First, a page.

July is National Desexing Month. This is an annual initiative of the Animal Welfare League Queensland and this year’s theme is ‘Two’s Company – A Litter’s a Crowd’.

Cats can become pregnant from as young as 4 months of age, while they’re still kittens themselves. So, this month is a good reminder of the importance and benefits of desexing your kitten or cat – and doing it early in their lives if possible.

What is desexing?

Desexing (also known as neutering or speying) is when a cat has part of their reproductive system removed so they can’t breed. This surgery is done by a vet and the cat is given a general anaesthetic.

When a female cat is desexed (also known as spaying), their ovaries and uterus are removed. When a male cat is desexed (also known as castration), both testicles are removed.

This is a routine procedure and one of the most common surgeries performed in vet clinics.

Should I desex my cat?


Cat People of Melbourne recommends all responsible owners desex their cats – there are many benefits for your cat, the community and you. We desex all the kittens and cats in our care before we make them available for adoption.

Unless you intend to breed your cat – have them desexed.

If your cat is an outdoor cat – have them desexed.

Basically, if your cat is a cat – we recommend you get them desexed.

What are the benefits of desexing?

There are many.

Desexing cats is critical to preventing unwanted litters which add to the huge numbers of kittens and cats left in shelters and with charities like ours, or fending for themselves on the streets as strays.

Desexing benefits your cat’s health as well.

It lowers the risk of certain illnesses like uterine infections, and diseases such as mammary cancer in females and prostate problems and testicular cancer in males. Once desexed, male cats are also less likely to spray urine in unwanted places.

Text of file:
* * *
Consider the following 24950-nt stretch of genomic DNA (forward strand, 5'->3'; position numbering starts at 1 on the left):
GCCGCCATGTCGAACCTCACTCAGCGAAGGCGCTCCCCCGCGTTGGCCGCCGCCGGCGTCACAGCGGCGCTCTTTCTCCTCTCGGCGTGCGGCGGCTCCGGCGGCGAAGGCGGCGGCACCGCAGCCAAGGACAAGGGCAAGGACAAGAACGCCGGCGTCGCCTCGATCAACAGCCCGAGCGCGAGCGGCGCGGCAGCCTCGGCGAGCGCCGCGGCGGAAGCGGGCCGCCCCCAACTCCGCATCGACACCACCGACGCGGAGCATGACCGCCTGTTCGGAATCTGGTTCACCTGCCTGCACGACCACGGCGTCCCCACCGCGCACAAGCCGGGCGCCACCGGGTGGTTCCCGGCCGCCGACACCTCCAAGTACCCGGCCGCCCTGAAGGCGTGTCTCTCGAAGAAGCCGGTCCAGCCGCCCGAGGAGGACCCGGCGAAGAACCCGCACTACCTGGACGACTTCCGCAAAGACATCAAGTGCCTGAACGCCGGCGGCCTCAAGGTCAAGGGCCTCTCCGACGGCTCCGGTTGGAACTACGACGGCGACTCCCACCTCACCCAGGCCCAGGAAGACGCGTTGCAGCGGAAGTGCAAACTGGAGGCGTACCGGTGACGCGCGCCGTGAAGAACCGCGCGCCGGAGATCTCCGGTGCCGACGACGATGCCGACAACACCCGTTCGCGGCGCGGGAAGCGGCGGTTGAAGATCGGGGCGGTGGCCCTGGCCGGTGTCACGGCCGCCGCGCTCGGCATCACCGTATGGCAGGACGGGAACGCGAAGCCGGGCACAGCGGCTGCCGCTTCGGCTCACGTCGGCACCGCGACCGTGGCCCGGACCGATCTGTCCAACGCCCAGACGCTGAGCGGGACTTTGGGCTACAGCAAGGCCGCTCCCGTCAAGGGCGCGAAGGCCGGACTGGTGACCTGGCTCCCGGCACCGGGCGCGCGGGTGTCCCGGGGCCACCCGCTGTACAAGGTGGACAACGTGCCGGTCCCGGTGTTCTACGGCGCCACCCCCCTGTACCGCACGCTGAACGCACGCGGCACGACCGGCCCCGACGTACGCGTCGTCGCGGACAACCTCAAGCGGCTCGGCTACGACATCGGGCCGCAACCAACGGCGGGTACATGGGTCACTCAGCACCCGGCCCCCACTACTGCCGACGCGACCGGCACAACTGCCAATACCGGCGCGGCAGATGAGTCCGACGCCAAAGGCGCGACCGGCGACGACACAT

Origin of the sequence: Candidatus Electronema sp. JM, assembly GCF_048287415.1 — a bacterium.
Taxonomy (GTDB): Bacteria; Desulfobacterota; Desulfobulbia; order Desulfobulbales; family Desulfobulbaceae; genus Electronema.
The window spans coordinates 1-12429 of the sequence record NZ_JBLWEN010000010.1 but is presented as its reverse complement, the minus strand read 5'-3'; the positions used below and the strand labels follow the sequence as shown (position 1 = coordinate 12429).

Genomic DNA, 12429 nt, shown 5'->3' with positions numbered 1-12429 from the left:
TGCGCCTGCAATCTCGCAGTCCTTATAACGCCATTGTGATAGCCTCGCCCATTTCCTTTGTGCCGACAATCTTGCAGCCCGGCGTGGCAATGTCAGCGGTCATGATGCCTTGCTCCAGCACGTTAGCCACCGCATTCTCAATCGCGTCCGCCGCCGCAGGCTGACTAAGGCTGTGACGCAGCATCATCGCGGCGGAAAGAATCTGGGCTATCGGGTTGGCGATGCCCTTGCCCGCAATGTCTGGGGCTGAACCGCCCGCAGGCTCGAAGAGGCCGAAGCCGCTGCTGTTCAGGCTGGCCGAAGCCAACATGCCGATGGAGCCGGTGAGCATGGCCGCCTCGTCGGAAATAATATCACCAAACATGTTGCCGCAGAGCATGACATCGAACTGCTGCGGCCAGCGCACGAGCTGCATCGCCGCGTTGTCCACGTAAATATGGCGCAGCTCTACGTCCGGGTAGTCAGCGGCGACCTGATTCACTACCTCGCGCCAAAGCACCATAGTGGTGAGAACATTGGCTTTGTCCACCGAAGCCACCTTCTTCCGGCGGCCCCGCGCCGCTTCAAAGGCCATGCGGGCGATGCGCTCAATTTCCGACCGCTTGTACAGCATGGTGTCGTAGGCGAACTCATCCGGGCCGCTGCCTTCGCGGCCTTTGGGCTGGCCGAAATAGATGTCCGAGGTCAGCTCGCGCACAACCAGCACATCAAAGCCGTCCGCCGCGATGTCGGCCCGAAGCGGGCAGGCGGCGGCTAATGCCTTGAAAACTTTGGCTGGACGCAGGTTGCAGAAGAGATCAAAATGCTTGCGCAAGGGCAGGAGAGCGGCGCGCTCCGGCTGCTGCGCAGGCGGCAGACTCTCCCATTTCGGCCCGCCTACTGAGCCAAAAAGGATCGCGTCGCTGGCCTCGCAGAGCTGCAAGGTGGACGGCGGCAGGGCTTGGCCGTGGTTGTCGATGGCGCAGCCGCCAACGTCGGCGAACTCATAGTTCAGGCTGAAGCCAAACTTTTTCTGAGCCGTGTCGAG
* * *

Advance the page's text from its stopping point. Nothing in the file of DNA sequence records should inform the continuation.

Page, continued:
Desexing makes cats less likely to be aggressive and reduces their desire to roam – which could possibly lead to them being hit by a car, becoming lost or fighting with other cats and getting hurt.

Generally, desexed cats are likely to be more relaxed, affectionate and live longer and happier lives.

When should I desex my cat?

It is best to desex cats before they can start breeding, so most cats can safely be desexed at 3 months of age.

Usually the procedure is best done earlier in a cat’s life but it can be done later. If your cat is older, speak with your vet as other factors such as the breed or size of your cat may need to be considered.

How much does it cost?

The cost to desex kittens or cats can vary from vet to vet, location to location and even between female and male cats, so speak to your vet first.

Some vets offer a discount for desexing in July because it is National Desexing Month. Ask your regular vet if they are.

If they’re not and if the cost of the procedure is a concern, there are other options you can try.

Contact your nearest shelter or pound such as The Cat Protection Society of Victoria, which is offering a discount for all desexing bookings made during July.

At other times of the year, speak to your local council, as some councils help pensioners, seniors and health care card holders with the costs of desexing.

The National Desexing Network can provide desexing vouchers and help you find vets that provide discounts to certain concession card holders.

Desexing your cat will also entitle you to a discount on your council pet registration fees, for the life of your furry family member.

If you have any specific questions about this procedure, speak with your vet.